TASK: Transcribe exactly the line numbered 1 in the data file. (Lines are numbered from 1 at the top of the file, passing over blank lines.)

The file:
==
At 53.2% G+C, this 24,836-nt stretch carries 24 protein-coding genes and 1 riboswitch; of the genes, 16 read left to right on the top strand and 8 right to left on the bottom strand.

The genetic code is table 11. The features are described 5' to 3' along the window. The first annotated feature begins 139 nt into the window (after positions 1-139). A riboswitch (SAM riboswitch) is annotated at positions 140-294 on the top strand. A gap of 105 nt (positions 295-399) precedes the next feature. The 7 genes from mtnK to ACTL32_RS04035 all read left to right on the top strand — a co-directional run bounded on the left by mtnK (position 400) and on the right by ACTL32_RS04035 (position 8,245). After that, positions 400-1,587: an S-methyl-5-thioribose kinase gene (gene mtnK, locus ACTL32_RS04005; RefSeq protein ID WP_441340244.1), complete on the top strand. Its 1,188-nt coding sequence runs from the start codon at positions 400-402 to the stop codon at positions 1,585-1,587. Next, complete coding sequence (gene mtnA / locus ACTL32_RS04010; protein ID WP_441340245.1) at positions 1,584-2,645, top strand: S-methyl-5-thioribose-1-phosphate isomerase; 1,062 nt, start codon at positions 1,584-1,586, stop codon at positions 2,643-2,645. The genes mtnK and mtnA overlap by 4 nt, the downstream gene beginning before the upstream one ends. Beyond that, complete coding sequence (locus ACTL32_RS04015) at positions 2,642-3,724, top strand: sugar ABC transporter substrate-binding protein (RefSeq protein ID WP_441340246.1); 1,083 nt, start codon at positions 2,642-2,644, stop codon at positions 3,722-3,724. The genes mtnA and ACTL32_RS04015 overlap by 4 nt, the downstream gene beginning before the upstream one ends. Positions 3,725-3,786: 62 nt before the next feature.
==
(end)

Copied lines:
At 53.2% G+C, this 24,836-nt stretch carries 24 protein-coding genes and 1 riboswitch; of the genes, 16 read left to right on the top strand and 8 right to left on the bottom strand.